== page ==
The World's Smallest Declaration of Independence has to be viewed under a microscope...
Here I am (Frank DeFreitas) holding a microscope slide dating back to the mid- 1800's. This 19th century slide contains the image of the world's smallest Declaration of Independence.
When this extraordinary version of our nation's birth certificiate recently became available, I knew that I had to try my very best to add it to my extensive collection of micro Biblical scripture and art.
Why? ... so I could one day share it with YOU!
This Declaration of Independence is the size of a single snowflake. As far as I can tell, the only microphotographer that produced them was Joseph Israel Solomon of Great Britian, sometime around the year 1860 (microphotography followed closely behind the invention of photography in the 19th century).
John Benjamin Dancer -- yet another famous microphotographer -- also lists a microphotograph of the Declaration. However, it turns out to be a microphoto of John Trumbull's famous painting of the founding fathers signing the Declaration at Independence Hall in Philadelphia, Pennsylvania. I cannot find any other listing.
There are many various printed, handwritten, and engraved versions of the Declaration of Independence ... from the very first Dunlap Broadsides (printed overnight on the night of July 4th 1776), to contemporary versions still being produced today.
There are a few individual copies of the Dunlap Broadside that are very famous and highly sought-after, such as the Corn-Driscoll Facsimile. This particular facsimile is so famous, that there are facsimiles made of the facsimile! You'll see one of these at my exhibit.
This microscopic version is the smallest Declaration of Independence in the world for its time period -- and, perhaps, of all time ... since I have yet to locate one that is smaller. How small is it? Well, it requires a laboratory microscope to view it! Since the entire document, reduced and recorded, is the size of a snowflake, imagine how small each letter has to be. It is simply mind-boggling.
Christ, Creation, and the Declaration of IndependenceHere at the Wonders of the Bible blog, the month of June 2020 will be dedicated to the Declaration of Independence. I am currently producing both a live presentation, along with an exhibition, as we continue to move closer to the 250th anniversary (semiquincentennial) of the founding of the United States of America.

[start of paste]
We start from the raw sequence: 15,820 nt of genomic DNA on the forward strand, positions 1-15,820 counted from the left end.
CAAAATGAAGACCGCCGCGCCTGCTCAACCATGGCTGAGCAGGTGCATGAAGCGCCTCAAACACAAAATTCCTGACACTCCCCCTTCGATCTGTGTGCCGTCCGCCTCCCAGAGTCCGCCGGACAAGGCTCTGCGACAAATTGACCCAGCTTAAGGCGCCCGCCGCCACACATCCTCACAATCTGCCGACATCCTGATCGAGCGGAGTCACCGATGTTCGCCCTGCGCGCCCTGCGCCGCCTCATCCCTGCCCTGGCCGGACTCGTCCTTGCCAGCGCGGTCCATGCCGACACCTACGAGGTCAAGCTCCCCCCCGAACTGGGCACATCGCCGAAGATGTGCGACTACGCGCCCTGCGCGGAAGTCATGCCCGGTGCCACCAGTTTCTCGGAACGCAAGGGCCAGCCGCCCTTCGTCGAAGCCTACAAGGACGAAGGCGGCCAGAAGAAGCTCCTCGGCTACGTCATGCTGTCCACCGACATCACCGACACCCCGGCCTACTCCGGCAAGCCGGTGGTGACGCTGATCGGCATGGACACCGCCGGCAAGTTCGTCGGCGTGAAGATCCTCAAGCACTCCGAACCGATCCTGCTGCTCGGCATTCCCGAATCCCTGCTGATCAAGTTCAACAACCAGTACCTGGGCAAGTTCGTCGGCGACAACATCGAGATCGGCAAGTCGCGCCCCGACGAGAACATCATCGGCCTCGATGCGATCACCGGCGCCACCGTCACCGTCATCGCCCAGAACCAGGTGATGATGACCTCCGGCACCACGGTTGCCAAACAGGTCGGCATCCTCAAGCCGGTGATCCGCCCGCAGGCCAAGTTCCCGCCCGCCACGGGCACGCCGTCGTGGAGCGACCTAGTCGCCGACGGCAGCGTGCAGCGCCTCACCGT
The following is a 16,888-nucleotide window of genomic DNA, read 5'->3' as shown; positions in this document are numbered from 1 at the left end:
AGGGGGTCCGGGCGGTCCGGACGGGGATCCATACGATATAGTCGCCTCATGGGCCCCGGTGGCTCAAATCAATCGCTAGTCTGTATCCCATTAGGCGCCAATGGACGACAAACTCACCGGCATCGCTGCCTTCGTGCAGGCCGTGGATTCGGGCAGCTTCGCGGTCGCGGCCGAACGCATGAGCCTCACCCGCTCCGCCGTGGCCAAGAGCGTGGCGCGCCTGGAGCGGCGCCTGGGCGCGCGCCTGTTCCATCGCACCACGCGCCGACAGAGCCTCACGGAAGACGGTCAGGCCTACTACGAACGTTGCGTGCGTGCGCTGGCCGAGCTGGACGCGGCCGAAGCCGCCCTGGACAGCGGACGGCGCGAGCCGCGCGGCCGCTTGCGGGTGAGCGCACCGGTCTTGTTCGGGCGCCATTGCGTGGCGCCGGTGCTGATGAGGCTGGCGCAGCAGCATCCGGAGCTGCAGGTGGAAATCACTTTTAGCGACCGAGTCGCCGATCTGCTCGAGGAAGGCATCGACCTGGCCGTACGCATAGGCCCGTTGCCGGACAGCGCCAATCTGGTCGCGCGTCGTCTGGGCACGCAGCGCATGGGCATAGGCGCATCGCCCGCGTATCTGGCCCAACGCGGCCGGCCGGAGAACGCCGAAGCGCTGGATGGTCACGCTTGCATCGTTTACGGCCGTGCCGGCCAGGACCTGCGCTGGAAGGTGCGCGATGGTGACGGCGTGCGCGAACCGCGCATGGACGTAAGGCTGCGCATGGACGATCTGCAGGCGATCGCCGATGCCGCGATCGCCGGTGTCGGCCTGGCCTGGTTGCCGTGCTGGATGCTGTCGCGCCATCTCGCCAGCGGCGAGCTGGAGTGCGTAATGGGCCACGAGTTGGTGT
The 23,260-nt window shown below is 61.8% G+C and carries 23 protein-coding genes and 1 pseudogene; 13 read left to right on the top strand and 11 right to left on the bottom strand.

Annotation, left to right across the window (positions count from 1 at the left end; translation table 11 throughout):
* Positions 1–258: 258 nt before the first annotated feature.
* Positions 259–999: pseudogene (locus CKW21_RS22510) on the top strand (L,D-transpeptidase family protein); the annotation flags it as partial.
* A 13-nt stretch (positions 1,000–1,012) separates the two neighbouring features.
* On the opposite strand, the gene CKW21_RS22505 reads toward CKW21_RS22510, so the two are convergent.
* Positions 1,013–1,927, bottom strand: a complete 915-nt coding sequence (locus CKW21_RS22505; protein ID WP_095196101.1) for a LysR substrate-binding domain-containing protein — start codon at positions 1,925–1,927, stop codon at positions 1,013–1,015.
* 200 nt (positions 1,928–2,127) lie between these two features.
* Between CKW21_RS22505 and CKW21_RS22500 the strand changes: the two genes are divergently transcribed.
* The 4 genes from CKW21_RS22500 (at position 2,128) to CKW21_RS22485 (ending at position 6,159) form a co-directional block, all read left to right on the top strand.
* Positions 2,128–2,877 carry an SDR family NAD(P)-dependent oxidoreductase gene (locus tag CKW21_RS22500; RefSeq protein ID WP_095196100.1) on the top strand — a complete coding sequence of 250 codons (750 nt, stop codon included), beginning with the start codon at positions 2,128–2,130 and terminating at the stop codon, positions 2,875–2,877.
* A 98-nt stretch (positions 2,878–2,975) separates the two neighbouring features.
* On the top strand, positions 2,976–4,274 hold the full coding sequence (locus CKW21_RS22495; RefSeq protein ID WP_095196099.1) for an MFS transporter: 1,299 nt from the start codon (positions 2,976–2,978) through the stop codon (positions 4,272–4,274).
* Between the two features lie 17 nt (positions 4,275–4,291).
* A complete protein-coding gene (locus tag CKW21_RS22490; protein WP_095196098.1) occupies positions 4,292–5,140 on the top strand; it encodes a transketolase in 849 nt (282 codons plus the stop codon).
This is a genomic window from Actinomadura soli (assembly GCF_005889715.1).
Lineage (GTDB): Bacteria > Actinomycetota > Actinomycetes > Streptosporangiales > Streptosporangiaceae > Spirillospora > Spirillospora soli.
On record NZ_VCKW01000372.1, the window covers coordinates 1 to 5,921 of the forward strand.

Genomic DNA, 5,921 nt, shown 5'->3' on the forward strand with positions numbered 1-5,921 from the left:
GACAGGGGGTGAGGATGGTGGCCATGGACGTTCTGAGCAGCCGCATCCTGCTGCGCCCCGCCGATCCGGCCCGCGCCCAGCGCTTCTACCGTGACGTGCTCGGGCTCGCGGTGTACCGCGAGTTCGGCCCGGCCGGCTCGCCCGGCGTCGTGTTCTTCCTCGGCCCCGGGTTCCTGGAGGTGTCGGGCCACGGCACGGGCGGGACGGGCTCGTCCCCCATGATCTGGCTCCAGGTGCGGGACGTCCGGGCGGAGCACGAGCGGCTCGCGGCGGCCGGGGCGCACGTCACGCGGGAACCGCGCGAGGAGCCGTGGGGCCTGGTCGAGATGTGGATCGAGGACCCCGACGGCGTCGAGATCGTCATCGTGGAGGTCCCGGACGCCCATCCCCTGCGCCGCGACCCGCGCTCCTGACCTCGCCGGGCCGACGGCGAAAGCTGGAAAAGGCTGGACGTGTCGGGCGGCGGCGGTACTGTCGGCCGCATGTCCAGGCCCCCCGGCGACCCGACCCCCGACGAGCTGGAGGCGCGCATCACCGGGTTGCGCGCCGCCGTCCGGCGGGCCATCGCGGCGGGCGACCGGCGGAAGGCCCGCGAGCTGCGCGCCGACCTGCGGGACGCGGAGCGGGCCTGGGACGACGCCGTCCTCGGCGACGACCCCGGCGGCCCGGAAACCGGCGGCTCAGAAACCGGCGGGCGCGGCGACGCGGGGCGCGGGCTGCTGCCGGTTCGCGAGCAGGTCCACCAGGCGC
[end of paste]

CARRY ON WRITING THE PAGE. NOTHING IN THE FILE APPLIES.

Lord willing, my presentation and exhibition will be ready for a fall 2020 launch -- and will continue to be offered right up until the 2026 celebrations.
The title of my presentation and exhibit is: Christ, Creation, and the Declaration of Independence.
Live Presentations (PowerPoint):
The live presentations will focus on the following four topical areas, taken directly from the text of the Declaration of Independence itself:
1. Laws of Nature and of Nature’s God
2. Created by their Creator
3. The Supreme Judge of the World
4. Divine Providence
I am convinced that it is only through the God of the Christian Holy Bible that a document such as the Declaration of Independence could have sprung forth in the first place.
In other words, there would have been no United States of America without the Declaration of Independence, and there would have been no Declaration of Independence without Jesus Christ, the Creator.
My thesis with this new presentation and exhibit is that not only were the founders Christian, and not only did they build the foundation of the United States of America on Christian principles, they were also Creationists ... believing in the Biblical account of Creation, and not evolution.
And through the exhaustive study of personal correspondence and manuscripts through the National Archives, I will do it in their own words.
Throughtout the presentation, I will try my very best to answer two questions: (1) How does the Declaration of Independence point to scripture?; and (2) How does scripture point to the Declaration of Independence?
The Bible in Pennsylvania History:
The exhibitions will showcase the Christian Holy Bible in its developmental history from cunieform tablets to ancient Hebrew scrolls; from the invention of the printing press to the printing of the Textus Receptus; and from the English translation of William Tyndale to the first Bibles printed on American Soil: from Pennsylvania, New Jersey, Delaware and Maryland.
You won't want to miss several examples of the Declaration of Independence, an engraving of Thomas Jefferson's original draft, and an authentic Corn-Driscoll Dunlap Broadside facsimile. And don't forget to look through the microscope ... so you can say that you saw the "world's smallest".
Check back from time-to-time throughout June 2020, right here at the Wonders of the Bible blog. I will use this month to kick off the coundown. I'll be featuring many of the exhibit items here for you to see. Look for the identification label of BibleAmerica250.
-- Frank DeFreitas